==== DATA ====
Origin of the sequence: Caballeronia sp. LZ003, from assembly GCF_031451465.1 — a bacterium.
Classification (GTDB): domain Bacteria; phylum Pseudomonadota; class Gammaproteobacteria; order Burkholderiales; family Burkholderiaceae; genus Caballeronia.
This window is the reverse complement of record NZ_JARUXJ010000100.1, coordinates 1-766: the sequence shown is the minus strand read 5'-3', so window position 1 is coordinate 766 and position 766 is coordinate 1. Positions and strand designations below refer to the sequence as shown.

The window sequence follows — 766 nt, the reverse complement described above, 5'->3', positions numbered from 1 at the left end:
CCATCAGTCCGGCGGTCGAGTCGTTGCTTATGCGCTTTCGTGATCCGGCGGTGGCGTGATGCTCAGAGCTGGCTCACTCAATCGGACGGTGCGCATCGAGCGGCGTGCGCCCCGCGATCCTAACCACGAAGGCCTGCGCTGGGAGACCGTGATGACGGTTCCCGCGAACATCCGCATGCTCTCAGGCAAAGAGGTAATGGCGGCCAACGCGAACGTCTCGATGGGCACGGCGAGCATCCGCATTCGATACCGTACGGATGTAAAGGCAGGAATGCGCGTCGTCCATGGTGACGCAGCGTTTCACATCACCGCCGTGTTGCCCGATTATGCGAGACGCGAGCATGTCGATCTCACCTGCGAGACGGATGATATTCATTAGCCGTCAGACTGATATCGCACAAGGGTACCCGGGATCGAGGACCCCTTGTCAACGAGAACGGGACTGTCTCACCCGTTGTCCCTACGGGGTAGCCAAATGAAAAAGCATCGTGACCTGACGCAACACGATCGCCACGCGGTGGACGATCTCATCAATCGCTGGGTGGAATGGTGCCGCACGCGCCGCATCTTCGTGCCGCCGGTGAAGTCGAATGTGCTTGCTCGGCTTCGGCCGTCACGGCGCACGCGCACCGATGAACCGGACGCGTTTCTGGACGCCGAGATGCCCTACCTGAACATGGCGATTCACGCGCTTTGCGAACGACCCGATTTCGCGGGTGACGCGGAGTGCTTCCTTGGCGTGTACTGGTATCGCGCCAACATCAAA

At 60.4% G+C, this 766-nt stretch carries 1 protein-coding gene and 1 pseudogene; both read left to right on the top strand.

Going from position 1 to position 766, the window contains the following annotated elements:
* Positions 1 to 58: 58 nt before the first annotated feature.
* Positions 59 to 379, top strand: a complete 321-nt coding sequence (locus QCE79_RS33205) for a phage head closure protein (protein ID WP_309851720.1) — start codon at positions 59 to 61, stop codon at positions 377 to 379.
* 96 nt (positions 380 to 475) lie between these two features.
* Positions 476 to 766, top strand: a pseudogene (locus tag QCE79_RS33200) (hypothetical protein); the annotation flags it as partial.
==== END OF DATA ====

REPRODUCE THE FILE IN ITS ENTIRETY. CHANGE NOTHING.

Origin of the sequence: Caballeronia sp. LZ003, from assembly GCF_031451465.1 — a bacterium.
Classification (GTDB): domain Bacteria; phylum Pseudomonadota; class Gammaproteobacteria; order Burkholderiales; family Burkholderiaceae; genus Caballeronia.
This window is the reverse complement of record NZ_JARUXJ010000100.1, coordinates 1-766: the sequence shown is the minus strand read 5'-3', so window position 1 is coordinate 766 and position 766 is coordinate 1. Positions and strand designations below refer to the sequence as shown.

The window sequence follows — 766 nt, the reverse complement described above, 5'->3', positions numbered from 1 at the left end:
CCATCAGTCCGGCGGTCGAGTCGTTGCTTATGCGCTTTCGTGATCCGGCGGTGGCGTGATGCTCAGAGCTGGCTCACTCAATCGGACGGTGCGCATCGAGCGGCGTGCGCCCCGCGATCCTAACCACGAAGGCCTGCGCTGGGAGACCGTGATGACGGTTCCCGCGAACATCCGCATGCTCTCAGGCAAAGAGGTAATGGCGGCCAACGCGAACGTCTCGATGGGCACGGCGAGCATCCGCATTCGATACCGTACGGATGTAAAGGCAGGAATGCGCGTCGTCCATGGTGACGCAGCGTTTCACATCACCGCCGTGTTGCCCGATTATGCGAGACGCGAGCATGTCGATCTCACCTGCGAGACGGATGATATTCATTAGCCGTCAGACTGATATCGCACAAGGGTACCCGGGATCGAGGACCCCTTGTCAACGAGAACGGGACTGTCTCACCCGTTGTCCCTACGGGGTAGCCAAATGAAAAAGCATCGTGACCTGACGCAACACGATCGCCACGCGGTGGACGATCTCATCAATCGCTGGGTGGAATGGTGCCGCACGCGCCGCATCTTCGTGCCGCCGGTGAAGTCGAATGTGCTTGCTCGGCTTCGGCCGTCACGGCGCACGCGCACCGATGAACCGGACGCGTTTCTGGACGCCGAGATGCCCTACCTGAACATGGCGATTCACGCGCTTTGCGAACGACCCGATTTCGCGGGTGACGCGGAGTGCTTCCTTGGCGTGTACTGGTATCGCGCCAACATCAAA

At 60.4% G+C, this 766-nt stretch carries 1 protein-coding gene and 1 pseudogene; both read left to right on the top strand.

Going from position 1 to position 766, the window contains the following annotated elements:
* Positions 1 to 58: 58 nt before the first annotated feature.
* Positions 59 to 379, top strand: a complete 321-nt coding sequence (locus QCE79_RS33205) for a phage head closure protein (protein ID WP_309851720.1) — start codon at positions 59 to 61, stop codon at positions 377 to 379.
* 96 nt (positions 380 to 475) lie between these two features.
* Positions 476 to 766, top strand: a pseudogene (locus tag QCE79_RS33200) (hypothetical protein); the annotation flags it as partial.